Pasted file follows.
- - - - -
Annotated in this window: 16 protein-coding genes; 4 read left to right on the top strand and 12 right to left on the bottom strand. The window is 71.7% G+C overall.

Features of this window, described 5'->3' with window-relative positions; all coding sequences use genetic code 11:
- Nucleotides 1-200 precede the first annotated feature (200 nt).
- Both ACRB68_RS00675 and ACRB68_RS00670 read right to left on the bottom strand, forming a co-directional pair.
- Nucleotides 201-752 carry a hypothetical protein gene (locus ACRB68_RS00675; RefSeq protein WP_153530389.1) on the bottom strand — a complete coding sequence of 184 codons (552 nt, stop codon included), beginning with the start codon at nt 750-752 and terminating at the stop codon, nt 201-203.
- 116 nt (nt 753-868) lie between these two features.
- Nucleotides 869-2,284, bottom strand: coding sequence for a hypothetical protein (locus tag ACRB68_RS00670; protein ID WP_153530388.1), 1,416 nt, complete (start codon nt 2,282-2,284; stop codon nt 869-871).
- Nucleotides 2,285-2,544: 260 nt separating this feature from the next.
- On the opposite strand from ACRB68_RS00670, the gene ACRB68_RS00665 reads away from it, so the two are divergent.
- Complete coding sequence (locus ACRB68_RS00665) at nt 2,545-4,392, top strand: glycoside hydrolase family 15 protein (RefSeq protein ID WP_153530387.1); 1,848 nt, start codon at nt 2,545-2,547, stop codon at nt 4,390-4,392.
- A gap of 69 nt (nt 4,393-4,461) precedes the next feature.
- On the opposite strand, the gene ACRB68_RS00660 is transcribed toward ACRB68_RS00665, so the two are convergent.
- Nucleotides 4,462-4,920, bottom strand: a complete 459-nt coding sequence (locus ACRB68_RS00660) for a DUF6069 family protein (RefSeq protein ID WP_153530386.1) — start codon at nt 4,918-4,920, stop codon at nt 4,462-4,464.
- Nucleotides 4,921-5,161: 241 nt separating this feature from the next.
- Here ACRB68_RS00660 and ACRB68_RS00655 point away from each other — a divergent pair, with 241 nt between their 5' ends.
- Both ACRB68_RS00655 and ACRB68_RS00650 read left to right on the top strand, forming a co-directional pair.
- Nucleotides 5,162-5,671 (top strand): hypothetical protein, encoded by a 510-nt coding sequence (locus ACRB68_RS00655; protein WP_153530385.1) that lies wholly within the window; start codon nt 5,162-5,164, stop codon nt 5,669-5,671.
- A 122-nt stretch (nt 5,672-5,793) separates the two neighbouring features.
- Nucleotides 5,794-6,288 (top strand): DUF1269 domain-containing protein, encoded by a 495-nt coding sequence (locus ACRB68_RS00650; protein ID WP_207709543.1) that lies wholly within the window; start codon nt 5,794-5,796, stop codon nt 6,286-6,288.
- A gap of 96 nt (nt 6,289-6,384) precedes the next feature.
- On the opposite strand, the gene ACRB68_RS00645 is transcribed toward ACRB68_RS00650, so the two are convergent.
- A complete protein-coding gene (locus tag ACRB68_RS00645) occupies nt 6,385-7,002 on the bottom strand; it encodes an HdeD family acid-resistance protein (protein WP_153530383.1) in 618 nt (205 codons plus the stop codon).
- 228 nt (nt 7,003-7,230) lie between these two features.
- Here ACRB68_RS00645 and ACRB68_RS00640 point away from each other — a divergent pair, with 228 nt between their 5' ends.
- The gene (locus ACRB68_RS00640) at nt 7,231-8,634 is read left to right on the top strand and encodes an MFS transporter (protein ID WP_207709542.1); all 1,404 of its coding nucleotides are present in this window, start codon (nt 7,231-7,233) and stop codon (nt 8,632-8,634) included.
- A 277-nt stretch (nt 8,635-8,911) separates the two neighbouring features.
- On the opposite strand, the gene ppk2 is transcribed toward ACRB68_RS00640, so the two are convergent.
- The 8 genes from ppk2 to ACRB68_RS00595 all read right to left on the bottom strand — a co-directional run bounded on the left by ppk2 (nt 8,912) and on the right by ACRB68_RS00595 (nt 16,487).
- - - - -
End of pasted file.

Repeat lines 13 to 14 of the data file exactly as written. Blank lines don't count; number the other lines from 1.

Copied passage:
- Nucleotides 4,462-4,920, bottom strand: a complete 459-nt coding sequence (locus ACRB68_RS00660) for a DUF6069 family protein (RefSeq protein ID WP_153530386.1) — start codon at nt 4,918-4,920, stop codon at nt 4,462-4,464.
- Nucleotides 4,921-5,161: 241 nt separating this feature from the next.